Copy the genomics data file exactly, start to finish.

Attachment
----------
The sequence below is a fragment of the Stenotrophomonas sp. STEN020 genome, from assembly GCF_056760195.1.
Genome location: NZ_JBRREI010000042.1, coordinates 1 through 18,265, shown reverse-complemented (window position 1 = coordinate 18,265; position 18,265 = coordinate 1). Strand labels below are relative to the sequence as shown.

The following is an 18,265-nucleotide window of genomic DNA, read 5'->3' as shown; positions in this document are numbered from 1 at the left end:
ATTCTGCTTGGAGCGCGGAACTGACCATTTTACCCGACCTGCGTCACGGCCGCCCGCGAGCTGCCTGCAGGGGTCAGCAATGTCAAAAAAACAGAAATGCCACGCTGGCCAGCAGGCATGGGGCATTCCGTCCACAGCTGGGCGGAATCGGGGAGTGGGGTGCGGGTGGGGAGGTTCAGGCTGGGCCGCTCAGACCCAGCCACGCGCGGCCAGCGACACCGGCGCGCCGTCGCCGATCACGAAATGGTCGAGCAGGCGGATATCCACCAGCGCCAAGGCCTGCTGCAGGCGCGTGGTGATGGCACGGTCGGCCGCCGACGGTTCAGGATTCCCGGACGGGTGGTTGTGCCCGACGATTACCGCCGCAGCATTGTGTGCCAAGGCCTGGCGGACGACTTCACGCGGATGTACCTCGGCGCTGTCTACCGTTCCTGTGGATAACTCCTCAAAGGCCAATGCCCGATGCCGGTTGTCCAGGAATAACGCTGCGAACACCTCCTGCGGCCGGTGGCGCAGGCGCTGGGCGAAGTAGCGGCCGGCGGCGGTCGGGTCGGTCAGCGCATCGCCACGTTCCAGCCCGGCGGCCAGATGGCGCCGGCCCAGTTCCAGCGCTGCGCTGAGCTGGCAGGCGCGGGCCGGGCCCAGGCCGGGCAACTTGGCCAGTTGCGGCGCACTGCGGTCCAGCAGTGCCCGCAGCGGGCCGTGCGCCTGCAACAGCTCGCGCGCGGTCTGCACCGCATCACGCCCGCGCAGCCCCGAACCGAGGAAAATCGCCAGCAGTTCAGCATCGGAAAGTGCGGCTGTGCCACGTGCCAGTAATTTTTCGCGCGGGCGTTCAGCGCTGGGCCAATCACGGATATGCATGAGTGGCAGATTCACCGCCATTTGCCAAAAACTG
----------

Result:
The sequence below is a fragment of the Stenotrophomonas sp. STEN020 genome, from assembly GCF_056760195.1.
Genome location: NZ_JBRREI010000042.1, coordinates 1 through 18,265, shown reverse-complemented (window position 1 = coordinate 18,265; position 18,265 = coordinate 1). Strand labels below are relative to the sequence as shown.

The following is an 18,265-nucleotide window of genomic DNA, read 5'->3' as shown; positions in this document are numbered from 1 at the left end:
ATTCTGCTTGGAGCGCGGAACTGACCATTTTACCCGACCTGCGTCACGGCCGCCCGCGAGCTGCCTGCAGGGGTCAGCAATGTCAAAAAAACAGAAATGCCACGCTGGCCAGCAGGCATGGGGCATTCCGTCCACAGCTGGGCGGAATCGGGGAGTGGGGTGCGGGTGGGGAGGTTCAGGCTGGGCCGCTCAGACCCAGCCACGCGCGGCCAGCGACACCGGCGCGCCGTCGCCGATCACGAAATGGTCGAGCAGGCGGATATCCACCAGCGCCAAGGCCTGCTGCAGGCGCGTGGTGATGGCACGGTCGGCCGCCGACGGTTCAGGATTCCCGGACGGGTGGTTGTGCCCGACGATTACCGCCGCAGCATTGTGTGCCAAGGCCTGGCGGACGACTTCACGCGGATGTACCTCGGCGCTGTCTACCGTTCCTGTGGATAACTCCTCAAAGGCCAATGCCCGATGCCGGTTGTCCAGGAATAACGCTGCGAACACCTCCTGCGGCCGGTGGCGCAGGCGCTGGGCGAAGTAGCGGCCGGCGGCGGTCGGGTCGGTCAGCGCATCGCCACGTTCCAGCCCGGCGGCCAGATGGCGCCGGCCCAGTTCCAGCGCTGCGCTGAGCTGGCAGGCGCGGGCCGGGCCCAGGCCGGGCAACTTGGCCAGTTGCGGCGCACTGCGGTCCAGCAGTGCCCGCAGCGGGCCGTGCGCCTGCAACAGCTCGCGCGCGGTCTGCACCGCATCACGCCCGCGCAGCCCCGAACCGAGGAAAATCGCCAGCAGTTCAGCATCGGAAAGTGCGGCTGTGCCACGTGCCAGTAATTTTTCGCGCGGGCGTTCAGCGCTGGGCCAATCACGGATATGCATGAGTGGCAGATTCACCGCCATTTGCCAAAAACTG